Workplace sexual harassment is internationally condemned as sex discrimination and a violation of human rights, and more than 75 countries have enacted legislation prohibiting it. Sexual harassment in the workplace increases absenteeism and turnover and lowers workplace productivity and job satisfaction. Yet it remains pervasive and underreported, and neither legislation nor market incentives have been able to eliminate it. Strong workplace policies prohibiting sexual harassment, workplace training, and a complaints process that protects workers from retaliation seem to offer the most promise in reducing sexual harassment.
Largely overlooked until the 1970s, sexual harassment in the workplace is now internationally condemned as a form of sex discrimination and a violation of human rights.
More than 75 countries have legislation prohibiting workplace sexual harassment.
Legislation varies by country and includes protection against workplace sexual harassment under both civil and criminal law.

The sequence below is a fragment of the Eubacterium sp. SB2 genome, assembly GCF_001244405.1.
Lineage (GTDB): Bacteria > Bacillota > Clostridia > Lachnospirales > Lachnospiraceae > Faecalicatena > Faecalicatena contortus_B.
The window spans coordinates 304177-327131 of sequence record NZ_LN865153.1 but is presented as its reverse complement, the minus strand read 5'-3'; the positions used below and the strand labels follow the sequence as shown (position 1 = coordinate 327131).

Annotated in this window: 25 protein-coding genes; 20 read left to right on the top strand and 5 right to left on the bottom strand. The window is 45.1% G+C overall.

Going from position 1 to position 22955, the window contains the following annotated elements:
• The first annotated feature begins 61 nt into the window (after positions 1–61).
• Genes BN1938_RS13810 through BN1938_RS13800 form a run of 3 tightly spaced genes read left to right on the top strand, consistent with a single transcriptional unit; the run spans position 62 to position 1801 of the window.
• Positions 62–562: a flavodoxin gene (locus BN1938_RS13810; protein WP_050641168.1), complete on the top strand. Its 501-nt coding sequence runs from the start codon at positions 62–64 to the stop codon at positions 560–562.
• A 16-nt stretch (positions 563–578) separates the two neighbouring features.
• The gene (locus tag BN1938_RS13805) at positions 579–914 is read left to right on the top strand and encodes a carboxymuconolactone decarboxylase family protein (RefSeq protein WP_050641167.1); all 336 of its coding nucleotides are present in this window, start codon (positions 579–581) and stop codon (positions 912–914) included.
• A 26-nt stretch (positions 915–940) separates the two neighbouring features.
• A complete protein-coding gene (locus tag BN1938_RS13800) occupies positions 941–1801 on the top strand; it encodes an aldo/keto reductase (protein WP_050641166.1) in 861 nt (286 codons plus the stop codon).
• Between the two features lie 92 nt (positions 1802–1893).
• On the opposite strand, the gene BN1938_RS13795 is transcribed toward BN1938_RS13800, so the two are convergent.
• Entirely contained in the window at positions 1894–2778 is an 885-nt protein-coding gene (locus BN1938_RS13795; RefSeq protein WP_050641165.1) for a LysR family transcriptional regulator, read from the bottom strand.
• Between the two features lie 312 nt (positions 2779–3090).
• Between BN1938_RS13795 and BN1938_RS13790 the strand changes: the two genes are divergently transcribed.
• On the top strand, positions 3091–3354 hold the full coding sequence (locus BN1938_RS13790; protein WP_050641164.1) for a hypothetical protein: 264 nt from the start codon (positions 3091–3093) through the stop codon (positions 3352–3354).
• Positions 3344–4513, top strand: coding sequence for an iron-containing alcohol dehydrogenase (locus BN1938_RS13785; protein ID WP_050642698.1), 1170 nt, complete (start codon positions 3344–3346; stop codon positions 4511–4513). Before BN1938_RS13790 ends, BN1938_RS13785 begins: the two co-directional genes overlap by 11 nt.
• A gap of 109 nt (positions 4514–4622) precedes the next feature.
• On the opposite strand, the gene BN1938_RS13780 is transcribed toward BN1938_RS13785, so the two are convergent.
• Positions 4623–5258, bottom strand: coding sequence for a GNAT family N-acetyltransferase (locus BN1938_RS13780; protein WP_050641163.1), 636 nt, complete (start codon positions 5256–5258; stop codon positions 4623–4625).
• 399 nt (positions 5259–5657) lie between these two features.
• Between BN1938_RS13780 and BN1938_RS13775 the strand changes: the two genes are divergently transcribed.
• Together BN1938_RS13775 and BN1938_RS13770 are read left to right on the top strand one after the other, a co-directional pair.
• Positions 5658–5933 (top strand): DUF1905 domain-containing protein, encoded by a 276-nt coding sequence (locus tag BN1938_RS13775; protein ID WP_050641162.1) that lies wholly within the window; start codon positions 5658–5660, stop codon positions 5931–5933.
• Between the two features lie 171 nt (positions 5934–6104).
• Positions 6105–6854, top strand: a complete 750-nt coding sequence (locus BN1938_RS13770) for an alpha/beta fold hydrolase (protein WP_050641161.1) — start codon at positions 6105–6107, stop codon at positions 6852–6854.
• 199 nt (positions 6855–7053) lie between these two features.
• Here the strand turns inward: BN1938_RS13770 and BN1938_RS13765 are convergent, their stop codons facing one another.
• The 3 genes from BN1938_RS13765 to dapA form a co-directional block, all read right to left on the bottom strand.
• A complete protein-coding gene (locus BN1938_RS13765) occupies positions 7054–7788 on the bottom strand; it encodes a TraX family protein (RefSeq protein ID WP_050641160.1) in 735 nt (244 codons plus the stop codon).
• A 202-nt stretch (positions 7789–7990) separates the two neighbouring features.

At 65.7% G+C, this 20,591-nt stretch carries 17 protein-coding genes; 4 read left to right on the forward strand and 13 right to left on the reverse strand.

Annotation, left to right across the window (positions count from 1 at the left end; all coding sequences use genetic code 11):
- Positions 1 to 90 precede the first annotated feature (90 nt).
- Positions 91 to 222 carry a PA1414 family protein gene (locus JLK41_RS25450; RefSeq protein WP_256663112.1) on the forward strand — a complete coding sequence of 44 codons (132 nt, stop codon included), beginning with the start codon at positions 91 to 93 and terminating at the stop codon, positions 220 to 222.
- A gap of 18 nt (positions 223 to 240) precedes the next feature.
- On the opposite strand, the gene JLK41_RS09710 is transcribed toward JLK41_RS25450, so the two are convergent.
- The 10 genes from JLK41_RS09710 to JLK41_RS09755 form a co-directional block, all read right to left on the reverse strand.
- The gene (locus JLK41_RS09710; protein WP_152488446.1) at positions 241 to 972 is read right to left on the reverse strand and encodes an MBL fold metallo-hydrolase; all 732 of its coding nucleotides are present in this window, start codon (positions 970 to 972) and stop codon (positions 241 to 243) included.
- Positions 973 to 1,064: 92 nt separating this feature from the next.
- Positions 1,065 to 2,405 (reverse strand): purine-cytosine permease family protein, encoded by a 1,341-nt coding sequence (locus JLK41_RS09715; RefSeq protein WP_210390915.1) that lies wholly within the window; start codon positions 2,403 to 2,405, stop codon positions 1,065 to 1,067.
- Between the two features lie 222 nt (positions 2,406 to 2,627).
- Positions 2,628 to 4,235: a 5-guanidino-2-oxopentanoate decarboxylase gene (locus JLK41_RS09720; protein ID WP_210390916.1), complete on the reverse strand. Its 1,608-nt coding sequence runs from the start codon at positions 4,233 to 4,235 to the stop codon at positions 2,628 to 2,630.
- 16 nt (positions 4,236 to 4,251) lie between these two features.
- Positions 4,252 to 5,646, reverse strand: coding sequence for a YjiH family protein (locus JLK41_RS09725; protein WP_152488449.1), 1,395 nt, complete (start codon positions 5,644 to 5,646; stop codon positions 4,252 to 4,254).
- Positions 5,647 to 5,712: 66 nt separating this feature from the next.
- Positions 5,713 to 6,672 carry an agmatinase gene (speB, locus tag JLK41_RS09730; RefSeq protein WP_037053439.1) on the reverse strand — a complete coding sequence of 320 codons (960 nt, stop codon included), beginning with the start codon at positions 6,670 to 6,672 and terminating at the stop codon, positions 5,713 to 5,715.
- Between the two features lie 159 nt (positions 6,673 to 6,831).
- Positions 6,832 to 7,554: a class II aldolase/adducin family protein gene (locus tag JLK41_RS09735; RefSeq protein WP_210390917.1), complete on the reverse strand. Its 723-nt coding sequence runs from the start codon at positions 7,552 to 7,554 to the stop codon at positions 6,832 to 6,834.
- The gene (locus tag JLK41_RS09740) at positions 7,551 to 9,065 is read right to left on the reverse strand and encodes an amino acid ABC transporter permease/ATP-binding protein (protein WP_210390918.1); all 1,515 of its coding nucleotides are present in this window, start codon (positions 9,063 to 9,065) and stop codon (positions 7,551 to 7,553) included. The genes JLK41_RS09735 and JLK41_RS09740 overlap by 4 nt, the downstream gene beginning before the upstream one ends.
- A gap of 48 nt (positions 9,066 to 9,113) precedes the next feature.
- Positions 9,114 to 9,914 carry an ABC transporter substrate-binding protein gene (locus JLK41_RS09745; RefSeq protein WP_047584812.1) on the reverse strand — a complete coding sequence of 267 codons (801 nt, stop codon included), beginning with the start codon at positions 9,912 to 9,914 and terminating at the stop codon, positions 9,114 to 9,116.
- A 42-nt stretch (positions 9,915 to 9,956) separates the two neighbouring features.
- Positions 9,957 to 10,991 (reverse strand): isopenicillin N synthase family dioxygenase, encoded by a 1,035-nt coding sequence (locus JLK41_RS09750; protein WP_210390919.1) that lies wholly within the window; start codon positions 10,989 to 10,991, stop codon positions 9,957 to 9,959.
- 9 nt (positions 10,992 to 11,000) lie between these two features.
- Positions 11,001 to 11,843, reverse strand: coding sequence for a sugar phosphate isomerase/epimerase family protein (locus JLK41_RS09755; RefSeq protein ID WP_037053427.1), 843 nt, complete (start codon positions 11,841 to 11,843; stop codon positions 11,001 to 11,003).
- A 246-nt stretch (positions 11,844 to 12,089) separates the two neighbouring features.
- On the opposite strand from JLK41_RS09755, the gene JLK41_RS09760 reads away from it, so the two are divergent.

Like workers at risk of injury or death, those at risk of sexual harassment receive a pay premium.
Organizations have prohibited sexual harassment and have established complaint procedures.
Sexual harassment is difficult to define, measure, and monitor.
Sexual harassment is underreported, which reduces the efficacy of legislation and workplace policies prohibiting it, as these policies depend on reporting to discourage harassment.
Workers who report sexual harassment are likely to be subject to retaliation.
Women face a higher risk of sexual harassment than men.
Sexual harassment is costly to its victims and to the organizations in which it occurs.